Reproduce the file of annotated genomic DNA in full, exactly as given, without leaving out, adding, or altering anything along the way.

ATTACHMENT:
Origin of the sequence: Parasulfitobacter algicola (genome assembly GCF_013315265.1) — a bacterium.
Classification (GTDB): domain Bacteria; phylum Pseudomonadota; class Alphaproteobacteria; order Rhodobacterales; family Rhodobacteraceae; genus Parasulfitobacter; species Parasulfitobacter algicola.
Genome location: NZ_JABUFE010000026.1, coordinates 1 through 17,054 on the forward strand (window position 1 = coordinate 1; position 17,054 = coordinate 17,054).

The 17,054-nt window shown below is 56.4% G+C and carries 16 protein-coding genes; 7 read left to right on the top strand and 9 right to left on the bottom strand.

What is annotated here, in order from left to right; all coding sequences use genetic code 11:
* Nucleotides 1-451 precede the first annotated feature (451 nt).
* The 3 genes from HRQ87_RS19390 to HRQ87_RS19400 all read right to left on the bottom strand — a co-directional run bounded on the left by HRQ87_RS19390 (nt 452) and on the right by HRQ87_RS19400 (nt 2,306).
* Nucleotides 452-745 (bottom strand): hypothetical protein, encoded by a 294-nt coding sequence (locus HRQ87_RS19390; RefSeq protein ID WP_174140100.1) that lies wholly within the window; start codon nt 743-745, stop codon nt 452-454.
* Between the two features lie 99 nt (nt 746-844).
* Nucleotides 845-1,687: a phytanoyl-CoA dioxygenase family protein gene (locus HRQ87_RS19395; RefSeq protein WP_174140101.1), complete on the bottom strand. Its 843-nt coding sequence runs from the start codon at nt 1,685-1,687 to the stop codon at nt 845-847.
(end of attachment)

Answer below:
Origin of the sequence: Parasulfitobacter algicola (genome assembly GCF_013315265.1) — a bacterium.
Classification (GTDB): domain Bacteria; phylum Pseudomonadota; class Alphaproteobacteria; order Rhodobacterales; family Rhodobacteraceae; genus Parasulfitobacter; species Parasulfitobacter algicola.
Genome location: NZ_JABUFE010000026.1, coordinates 1 through 17,054 on the forward strand (window position 1 = coordinate 1; position 17,054 = coordinate 17,054).

The 17,054-nt window shown below is 56.4% G+C and carries 16 protein-coding genes; 7 read left to right on the top strand and 9 right to left on the bottom strand.

What is annotated here, in order from left to right; all coding sequences use genetic code 11:
* Nucleotides 1-451 precede the first annotated feature (451 nt).
* The 3 genes from HRQ87_RS19390 to HRQ87_RS19400 all read right to left on the bottom strand — a co-directional run bounded on the left by HRQ87_RS19390 (nt 452) and on the right by HRQ87_RS19400 (nt 2,306).
* Nucleotides 452-745 (bottom strand): hypothetical protein, encoded by a 294-nt coding sequence (locus HRQ87_RS19390; RefSeq protein ID WP_174140100.1) that lies wholly within the window; start codon nt 743-745, stop codon nt 452-454.
* Between the two features lie 99 nt (nt 746-844).
* Nucleotides 845-1,687: a phytanoyl-CoA dioxygenase family protein gene (locus HRQ87_RS19395; RefSeq protein WP_174140101.1), complete on the bottom strand. Its 843-nt coding sequence runs from the start codon at nt 1,685-1,687 to the stop codon at nt 845-847.